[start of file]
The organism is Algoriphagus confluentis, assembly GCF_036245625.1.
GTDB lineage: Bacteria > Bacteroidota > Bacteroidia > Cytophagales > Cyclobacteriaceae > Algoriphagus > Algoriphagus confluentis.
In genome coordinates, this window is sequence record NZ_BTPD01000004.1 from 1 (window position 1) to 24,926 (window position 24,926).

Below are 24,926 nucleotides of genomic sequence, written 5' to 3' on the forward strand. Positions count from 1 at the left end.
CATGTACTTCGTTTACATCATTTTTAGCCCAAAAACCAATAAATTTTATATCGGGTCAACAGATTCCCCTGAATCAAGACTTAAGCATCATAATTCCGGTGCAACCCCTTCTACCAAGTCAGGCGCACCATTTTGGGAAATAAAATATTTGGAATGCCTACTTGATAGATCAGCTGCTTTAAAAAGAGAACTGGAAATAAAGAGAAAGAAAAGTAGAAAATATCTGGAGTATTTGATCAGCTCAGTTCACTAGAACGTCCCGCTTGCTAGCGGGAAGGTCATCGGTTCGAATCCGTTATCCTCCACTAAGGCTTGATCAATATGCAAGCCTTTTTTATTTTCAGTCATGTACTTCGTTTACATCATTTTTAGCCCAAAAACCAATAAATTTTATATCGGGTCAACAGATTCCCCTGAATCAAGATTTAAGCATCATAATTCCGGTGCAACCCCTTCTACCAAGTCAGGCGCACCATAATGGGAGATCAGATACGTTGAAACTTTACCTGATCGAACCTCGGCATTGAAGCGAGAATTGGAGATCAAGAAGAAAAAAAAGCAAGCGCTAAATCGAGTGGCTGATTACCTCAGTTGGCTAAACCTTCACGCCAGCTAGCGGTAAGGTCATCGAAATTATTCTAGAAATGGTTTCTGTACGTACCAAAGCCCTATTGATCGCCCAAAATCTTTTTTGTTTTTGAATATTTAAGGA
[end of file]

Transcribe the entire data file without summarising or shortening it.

The organism is Algoriphagus confluentis, assembly GCF_036245625.1.
GTDB lineage: Bacteria > Bacteroidota > Bacteroidia > Cytophagales > Cyclobacteriaceae > Algoriphagus > Algoriphagus confluentis.
In genome coordinates, this window is sequence record NZ_BTPD01000004.1 from 1 (window position 1) to 24,926 (window position 24,926).

Below are 24,926 nucleotides of genomic sequence, written 5' to 3' on the forward strand. Positions count from 1 at the left end.
CATGTACTTCGTTTACATCATTTTTAGCCCAAAAACCAATAAATTTTATATCGGGTCAACAGATTCCCCTGAATCAAGACTTAAGCATCATAATTCCGGTGCAACCCCTTCTACCAAGTCAGGCGCACCATTTTGGGAAATAAAATATTTGGAATGCCTACTTGATAGATCAGCTGCTTTAAAAAGAGAACTGGAAATAAAGAGAAAGAAAAGTAGAAAATATCTGGAGTATTTGATCAGCTCAGTTCACTAGAACGTCCCGCTTGCTAGCGGGAAGGTCATCGGTTCGAATCCGTTATCCTCCACTAAGGCTTGATCAATATGCAAGCCTTTTTTATTTTCAGTCATGTACTTCGTTTACATCATTTTTAGCCCAAAAACCAATAAATTTTATATCGGGTCAACAGATTCCCCTGAATCAAGATTTAAGCATCATAATTCCGGTGCAACCCCTTCTACCAAGTCAGGCGCACCATAATGGGAGATCAGATACGTTGAAACTTTACCTGATCGAACCTCGGCATTGAAGCGAGAATTGGAGATCAAGAAGAAAAAAAAGCAAGCGCTAAATCGAGTGGCTGATTACCTCAGTTGGCTAAACCTTCACGCCAGCTAGCGGTAAGGTCATCGAAATTATTCTAGAAATGGTTTCTGTACGTACCAAAGCCCTATTGATCGCCCAAAATCTTTTTTGTTTTTGAATATTTAAGGA